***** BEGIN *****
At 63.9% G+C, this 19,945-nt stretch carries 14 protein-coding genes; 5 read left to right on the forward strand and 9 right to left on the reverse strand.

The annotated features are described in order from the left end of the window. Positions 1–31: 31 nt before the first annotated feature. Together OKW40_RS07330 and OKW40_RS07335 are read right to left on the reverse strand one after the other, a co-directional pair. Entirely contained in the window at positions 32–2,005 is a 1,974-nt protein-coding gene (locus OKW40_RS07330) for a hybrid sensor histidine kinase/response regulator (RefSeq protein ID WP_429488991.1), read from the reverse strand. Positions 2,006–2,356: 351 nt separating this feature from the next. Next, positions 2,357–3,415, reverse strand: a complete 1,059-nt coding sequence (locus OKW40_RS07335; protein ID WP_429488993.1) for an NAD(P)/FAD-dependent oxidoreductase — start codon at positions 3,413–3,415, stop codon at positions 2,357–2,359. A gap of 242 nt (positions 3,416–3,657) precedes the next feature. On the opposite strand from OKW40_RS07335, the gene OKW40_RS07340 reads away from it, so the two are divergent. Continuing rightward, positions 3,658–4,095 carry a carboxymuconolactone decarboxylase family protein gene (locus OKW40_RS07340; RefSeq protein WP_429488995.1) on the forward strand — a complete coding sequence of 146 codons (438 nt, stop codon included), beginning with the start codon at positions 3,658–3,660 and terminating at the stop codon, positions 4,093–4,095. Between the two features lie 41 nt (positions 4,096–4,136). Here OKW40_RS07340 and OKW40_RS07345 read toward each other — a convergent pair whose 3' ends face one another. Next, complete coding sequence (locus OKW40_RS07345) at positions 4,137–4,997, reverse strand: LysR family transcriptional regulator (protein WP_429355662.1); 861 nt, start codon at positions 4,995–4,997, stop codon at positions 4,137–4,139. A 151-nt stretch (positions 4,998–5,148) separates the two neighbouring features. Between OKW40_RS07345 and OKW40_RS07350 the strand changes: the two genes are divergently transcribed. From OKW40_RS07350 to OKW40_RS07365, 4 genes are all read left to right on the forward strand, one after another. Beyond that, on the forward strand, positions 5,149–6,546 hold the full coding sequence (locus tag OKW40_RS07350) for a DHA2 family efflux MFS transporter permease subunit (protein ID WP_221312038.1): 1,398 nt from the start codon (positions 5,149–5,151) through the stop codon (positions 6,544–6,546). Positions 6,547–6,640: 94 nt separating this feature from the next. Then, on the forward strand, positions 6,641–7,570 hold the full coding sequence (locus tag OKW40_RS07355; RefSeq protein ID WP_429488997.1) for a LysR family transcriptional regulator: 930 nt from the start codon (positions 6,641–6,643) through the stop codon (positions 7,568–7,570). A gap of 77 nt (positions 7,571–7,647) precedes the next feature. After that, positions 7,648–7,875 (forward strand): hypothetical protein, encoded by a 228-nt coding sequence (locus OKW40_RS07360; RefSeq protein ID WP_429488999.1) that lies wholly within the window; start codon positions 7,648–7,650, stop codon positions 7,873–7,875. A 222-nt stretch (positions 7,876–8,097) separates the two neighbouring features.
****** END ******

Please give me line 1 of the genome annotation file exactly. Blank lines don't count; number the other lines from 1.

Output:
At 63.9% G+C, this 19,945-nt stretch carries 14 protein-coding genes; 5 read left to right on the forward strand and 9 right to left on the reverse strand.